Chief executives of Fortune 500 companies receiving lavish pay, including significant stock options and other forms of deferred compensation, have become commonplace.
But now, with the U.S. labor market tighter than it has been in years, these incentives are being considered more frequently at middle-market companies and smaller firms across America trying to attract key staff by matching incentives at larger, public companies.
I hear a growing number of owners of middle market firms say that key staff are now requesting an ownership share in exchange for a commitment to stay at the firm. In one recent case, a CEO was approached by his chief financial officer seeking equity in the company, valued at $2.5 million—ten-times the CFO’s annual salary.
The question for any CEO is whether that’s reasonable? The answer is informed by the U.S. labor market where it is increasingly difficult to find and retain talent.
Unemployment fell as low as 4.4 percent in April and CEO pay was up 6.8% last year on the back of higher profits. The labor market is so tight that the Federal Reserve Bank of San Francisco noted in a recent report: “The expectation that the (unemployment) rate will fall even further raises the possibility that the labor market will exceed the Federal Reserve’s goal of maximum employment and could push up wages and prices substantially.”
It’s little wonder then that chief executives are scared they might lose their best talent. To retain top performers, especially if they are key to succession planning, compensation packages have to be meaningful to the employee while not giving away the farm.
That is not easy to do, but here are six things to consider to get that balance right:
1. What is being paid elsewhere? A good place to start assessing whether any demand is reasonable is to find out how competitors are dealing with compensation. A specialist executive recruiter will know what market conditions are sustaining. More detailed information is available in the annual reports of public companies, and private firms such as Compdata have detailed information on executive compensation at the industry and regional level. That research may reveal creative alternatives that do not involve giving away partial ownership of the company.
2. Is the employee worth it? If the compensation is in line with market conditions, the next consideration is to discern whether there will be a likely return on investment. For example, if a CFO charged with growing corporate earnings is seeking 2.5 percent ownership and already has a strong track record in that regard, a case can be made to the compensation committee that giving the executive equity will benefit all shareholders.
3. Link compensation to targets. Once a company gives extra compensation to executives it should be tied to specific targets that are relevant to the role and business. For example, if you ask an executive to grow revenues but that growth is done through acquisitions funded by debt, there may be no immediate return on investment. Specific, meaningful goals are more suitable. For a CFO at a mature firm that could be maintaining year-over-year sales from existing clients or reducing costs by a certain amount. At a start-up, a CFO could be rewarded for increasing venture capital funding. Payouts should be split between company goals, team goals and individual goals so that even if the firm struggles, the executive is still incentivized to work hard.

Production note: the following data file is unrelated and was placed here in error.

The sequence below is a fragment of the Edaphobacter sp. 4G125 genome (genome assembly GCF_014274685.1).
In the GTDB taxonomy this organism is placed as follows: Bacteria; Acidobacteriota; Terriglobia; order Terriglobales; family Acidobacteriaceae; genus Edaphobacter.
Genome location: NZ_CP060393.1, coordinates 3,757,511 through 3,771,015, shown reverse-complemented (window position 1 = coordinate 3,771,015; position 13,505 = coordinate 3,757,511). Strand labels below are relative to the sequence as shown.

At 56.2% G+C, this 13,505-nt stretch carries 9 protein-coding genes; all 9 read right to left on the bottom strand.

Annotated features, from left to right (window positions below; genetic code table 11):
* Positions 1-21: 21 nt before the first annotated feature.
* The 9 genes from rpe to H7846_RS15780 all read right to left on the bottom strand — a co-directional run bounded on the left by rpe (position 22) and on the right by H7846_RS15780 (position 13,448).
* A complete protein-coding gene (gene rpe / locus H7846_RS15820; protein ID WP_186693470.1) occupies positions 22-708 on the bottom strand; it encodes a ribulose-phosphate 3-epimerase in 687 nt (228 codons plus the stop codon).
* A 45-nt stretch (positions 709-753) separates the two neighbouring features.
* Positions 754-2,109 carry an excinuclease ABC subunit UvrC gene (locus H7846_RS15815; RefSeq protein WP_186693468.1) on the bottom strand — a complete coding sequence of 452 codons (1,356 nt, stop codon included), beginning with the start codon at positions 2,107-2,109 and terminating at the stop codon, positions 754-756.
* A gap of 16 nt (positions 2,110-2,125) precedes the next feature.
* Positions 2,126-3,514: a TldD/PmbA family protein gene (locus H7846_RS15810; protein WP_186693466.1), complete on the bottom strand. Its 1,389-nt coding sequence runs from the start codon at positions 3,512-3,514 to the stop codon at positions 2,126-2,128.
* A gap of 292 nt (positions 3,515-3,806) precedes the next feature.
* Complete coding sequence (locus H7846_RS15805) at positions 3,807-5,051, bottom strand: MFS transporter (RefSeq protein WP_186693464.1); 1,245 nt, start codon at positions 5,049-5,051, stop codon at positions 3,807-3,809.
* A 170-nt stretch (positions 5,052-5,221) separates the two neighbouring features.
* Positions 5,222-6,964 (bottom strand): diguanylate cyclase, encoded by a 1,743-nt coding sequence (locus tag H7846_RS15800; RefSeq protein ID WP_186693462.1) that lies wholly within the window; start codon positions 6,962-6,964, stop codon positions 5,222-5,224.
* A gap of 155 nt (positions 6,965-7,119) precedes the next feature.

4. Think about timing. Employers must balance the desire to reward the employee now with securing their retirement. Packages might also contain a mix of certain and variable rewards. For example, a key executive could receive an annual bonus in cash (paid out in a range tied to performance,) a “bond” that pays out as a fixed annuity in cash after an initial vesting period of several years, as well as stock options or grants that could add variable value over the longer-term.
5. Explore a supplementary retirement plan. If your CFO is asking for better compensation, other top executives may not be far behind. Adding a supplementary retirement plan to give key staff a set payout upon retirement—such as two or three-times final year salary—is an effective tool to lock in talent.
6. Add a claw-back clause. Even with the best will in the world, things go wrong, so plan for all eventualities. Adding a clause in compensation contracts that claws back deferred compensation when executives are fired for cause removes a crucial risk. In April, Wells Fargo did just that, taking back an additional $75 million in pay and stock grants from two executives at the center of a scandal over fraudulent accounts, the largest claw back in banking history.
Adding improved deferred compensation plans for key executives will be a pressing issue for as long as the labor market remains hot. It’s a seller’s market for top talent. The companies that win the bidding war will come up with creative solutions for classes of employees while also figuring out how to fund such arrangements in a way that makes economic sense.
It’s a lot of work. But, when done right, key executives are happier and the company ensures an easier time with succession planning.